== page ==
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Highly Accessed Musings

Musings on genome medicine: cancer genetics and the promise of effective treatment

David G Nathan* and Stuart H Orkin

Author Affiliations

Dana-Farber Cancer Institute, Binney Street, Boston, MA 02115, USA

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Genome Med 2009, 1:49  doi:10.1186/gm49


The electronic version of this article is the complete one and can be found online at: http://genomemedicine.com/content/1/5/49


Published:6 May 2009

© 2009 BioMed Central Ltd

Abstract

Cancer is the most common acquired genetic disease. Great progress has been made in documenting the genetic abnormalities that cause the disease, and in the future each tumor will be subjected to genetic analysis and the appropriate combination of drugs selected. Although there are serious technological and cost hurdles to surmount and resistance and continued mutation will be a constant problem, the way is clear to rational therapy.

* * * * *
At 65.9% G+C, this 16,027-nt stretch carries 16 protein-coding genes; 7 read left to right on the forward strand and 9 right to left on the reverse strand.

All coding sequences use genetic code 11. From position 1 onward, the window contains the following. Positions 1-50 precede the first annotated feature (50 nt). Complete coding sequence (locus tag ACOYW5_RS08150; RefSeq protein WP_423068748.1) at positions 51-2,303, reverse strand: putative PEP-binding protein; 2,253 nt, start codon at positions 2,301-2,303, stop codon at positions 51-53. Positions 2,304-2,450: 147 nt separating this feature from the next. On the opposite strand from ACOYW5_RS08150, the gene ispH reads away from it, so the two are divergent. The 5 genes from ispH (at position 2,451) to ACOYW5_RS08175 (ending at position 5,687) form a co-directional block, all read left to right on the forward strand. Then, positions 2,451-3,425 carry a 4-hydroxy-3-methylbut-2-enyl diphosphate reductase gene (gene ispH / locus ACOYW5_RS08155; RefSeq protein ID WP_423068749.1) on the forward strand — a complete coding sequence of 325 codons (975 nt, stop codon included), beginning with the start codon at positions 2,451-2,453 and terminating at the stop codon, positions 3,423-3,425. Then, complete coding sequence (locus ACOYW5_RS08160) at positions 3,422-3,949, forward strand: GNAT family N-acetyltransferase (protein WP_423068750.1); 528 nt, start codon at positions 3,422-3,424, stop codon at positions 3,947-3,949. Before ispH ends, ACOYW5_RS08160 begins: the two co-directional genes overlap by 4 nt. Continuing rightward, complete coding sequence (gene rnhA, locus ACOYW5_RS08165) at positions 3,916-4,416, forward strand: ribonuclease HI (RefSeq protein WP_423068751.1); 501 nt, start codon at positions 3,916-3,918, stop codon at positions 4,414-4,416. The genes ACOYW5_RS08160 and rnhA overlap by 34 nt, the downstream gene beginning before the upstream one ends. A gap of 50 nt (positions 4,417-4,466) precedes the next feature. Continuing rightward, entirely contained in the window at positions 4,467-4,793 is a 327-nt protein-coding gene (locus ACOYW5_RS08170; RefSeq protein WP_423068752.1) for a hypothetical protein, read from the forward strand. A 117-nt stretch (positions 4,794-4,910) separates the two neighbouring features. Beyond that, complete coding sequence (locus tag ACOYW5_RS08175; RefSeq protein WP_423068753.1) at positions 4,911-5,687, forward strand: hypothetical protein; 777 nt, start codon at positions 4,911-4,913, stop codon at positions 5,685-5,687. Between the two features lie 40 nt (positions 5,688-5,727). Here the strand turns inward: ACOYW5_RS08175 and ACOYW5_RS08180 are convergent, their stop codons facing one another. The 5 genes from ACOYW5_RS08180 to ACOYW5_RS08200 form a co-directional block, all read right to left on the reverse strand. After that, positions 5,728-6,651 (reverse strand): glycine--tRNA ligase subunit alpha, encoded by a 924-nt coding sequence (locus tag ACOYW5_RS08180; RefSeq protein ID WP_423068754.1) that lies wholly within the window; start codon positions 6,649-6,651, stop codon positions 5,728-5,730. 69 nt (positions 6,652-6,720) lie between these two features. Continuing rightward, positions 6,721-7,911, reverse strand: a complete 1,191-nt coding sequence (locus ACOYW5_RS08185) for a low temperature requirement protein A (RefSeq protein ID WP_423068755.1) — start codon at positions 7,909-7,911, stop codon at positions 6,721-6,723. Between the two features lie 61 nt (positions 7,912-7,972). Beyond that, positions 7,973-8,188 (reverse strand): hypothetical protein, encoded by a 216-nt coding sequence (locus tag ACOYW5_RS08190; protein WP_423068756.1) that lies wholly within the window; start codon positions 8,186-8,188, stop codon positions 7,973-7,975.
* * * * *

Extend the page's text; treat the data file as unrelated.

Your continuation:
Musings

The explosion in the knowledge of cancer genetics of the past 25 years has totally changed our approach to cancer treatment. Indeed, we are in the midst of a cancer treatment revolution [1]. But, as is true of many political and cultural revolutions, the pace of progress is maddeningly ponderous. Although recent relaxations of the grips of smoking and hormone replacement therapy has led to a welcome decline in cancer incidence [2], millions more lives will be lost before we truly understand or have the tools to provide effective therapy for this vastly complex group of diseases.